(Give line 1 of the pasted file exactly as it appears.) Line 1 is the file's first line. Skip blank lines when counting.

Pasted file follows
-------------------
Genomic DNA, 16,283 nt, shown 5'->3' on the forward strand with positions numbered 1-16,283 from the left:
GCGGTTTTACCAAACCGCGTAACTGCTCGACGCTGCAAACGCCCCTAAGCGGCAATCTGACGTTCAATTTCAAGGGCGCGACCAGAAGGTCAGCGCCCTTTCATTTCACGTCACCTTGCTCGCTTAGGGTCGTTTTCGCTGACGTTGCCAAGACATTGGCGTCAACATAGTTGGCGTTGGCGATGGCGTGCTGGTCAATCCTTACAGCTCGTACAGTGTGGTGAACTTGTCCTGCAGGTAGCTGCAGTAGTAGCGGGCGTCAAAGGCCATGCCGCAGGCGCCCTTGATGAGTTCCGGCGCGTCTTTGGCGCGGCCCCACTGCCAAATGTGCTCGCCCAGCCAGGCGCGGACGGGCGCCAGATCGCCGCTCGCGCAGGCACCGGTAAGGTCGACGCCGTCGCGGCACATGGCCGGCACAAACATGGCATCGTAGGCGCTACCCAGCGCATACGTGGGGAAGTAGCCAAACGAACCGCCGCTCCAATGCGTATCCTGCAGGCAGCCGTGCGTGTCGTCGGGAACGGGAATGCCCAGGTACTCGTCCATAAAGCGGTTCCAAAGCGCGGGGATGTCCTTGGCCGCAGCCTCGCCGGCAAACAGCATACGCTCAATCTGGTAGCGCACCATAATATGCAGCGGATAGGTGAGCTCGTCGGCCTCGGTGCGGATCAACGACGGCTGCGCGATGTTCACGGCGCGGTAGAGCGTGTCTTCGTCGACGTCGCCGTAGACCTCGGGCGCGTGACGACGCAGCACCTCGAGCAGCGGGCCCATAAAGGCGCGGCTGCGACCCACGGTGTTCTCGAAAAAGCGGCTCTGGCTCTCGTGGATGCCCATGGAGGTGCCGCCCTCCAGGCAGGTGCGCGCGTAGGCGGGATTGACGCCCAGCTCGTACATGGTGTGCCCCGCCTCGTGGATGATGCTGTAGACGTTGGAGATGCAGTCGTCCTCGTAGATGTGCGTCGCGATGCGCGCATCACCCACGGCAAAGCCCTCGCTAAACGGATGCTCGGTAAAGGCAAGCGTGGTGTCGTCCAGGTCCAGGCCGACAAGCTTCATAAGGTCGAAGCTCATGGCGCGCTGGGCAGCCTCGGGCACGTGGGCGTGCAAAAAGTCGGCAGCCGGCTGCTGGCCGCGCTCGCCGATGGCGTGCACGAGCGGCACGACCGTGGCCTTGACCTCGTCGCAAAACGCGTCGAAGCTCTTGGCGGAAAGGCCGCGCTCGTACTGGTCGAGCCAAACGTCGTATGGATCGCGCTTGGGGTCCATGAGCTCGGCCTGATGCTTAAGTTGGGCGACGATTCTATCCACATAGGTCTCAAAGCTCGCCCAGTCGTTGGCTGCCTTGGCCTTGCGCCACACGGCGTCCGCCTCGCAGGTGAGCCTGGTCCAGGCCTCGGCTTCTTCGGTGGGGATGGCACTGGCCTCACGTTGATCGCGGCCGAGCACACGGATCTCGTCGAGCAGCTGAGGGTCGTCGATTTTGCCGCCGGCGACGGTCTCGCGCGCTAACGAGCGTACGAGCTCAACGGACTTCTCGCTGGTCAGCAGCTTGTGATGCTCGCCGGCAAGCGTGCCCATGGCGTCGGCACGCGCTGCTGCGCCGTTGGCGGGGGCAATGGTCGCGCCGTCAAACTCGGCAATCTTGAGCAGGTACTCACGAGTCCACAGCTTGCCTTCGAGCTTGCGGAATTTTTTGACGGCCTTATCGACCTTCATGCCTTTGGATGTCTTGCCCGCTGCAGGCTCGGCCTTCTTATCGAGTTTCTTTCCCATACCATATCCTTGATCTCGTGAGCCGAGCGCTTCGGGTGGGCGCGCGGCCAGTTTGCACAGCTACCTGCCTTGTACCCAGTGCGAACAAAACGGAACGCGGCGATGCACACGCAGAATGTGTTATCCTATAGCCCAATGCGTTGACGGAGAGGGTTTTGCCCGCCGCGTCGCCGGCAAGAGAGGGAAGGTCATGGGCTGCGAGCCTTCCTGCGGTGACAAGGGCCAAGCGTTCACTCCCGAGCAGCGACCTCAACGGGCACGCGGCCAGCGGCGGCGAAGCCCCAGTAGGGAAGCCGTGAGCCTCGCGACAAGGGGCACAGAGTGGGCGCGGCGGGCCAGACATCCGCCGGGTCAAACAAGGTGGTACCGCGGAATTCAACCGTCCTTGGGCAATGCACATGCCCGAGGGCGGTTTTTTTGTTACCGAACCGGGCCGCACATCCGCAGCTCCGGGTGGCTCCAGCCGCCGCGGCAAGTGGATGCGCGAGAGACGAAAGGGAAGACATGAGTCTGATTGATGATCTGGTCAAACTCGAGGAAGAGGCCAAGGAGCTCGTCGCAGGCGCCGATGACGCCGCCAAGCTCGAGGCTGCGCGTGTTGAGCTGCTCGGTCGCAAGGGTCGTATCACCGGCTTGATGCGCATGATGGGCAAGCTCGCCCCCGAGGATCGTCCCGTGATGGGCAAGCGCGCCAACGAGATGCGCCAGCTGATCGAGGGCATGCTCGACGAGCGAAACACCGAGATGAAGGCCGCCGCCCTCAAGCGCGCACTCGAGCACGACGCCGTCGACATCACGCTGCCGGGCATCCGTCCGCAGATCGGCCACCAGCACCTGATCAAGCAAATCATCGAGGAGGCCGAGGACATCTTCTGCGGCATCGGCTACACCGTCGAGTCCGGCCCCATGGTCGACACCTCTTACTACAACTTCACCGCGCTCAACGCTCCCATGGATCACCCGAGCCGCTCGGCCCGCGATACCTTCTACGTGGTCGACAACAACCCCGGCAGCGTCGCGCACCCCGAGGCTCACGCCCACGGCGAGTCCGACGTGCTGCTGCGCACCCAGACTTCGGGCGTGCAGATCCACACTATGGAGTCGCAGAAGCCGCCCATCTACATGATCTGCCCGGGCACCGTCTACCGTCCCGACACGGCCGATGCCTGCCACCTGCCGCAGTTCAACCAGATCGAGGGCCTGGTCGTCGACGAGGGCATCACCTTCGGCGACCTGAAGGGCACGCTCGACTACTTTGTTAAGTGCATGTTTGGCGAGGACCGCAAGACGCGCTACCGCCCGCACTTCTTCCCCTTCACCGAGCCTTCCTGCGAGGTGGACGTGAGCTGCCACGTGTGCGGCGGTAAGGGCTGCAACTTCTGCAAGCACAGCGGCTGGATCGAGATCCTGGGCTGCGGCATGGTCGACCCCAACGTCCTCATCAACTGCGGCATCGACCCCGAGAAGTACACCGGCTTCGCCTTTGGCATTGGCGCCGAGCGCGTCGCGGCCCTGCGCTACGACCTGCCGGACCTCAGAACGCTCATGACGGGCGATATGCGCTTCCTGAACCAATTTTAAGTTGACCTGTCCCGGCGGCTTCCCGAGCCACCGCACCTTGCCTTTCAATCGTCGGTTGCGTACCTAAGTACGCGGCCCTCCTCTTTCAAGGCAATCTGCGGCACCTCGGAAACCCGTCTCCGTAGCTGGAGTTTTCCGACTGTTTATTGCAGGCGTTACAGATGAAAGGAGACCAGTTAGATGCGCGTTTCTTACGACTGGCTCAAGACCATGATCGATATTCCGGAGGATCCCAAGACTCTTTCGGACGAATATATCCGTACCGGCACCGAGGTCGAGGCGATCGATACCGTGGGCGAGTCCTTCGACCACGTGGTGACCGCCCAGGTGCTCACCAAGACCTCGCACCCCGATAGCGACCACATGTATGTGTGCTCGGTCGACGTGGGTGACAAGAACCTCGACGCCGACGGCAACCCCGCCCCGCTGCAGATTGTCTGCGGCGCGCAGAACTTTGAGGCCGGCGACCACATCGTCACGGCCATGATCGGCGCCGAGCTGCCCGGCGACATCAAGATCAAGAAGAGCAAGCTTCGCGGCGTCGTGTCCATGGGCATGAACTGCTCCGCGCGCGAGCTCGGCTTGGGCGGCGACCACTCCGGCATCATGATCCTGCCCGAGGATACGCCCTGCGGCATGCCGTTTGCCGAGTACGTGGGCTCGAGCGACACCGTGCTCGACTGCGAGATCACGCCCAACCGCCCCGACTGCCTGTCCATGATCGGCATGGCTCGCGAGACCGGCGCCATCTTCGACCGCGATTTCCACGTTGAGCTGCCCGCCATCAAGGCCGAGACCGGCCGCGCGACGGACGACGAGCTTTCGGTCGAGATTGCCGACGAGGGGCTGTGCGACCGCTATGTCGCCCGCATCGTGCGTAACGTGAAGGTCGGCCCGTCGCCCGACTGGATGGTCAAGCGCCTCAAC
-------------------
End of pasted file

Genomic DNA, 16,283 nt, shown 5'->3' on the forward strand with positions numbered 1-16,283 from the left: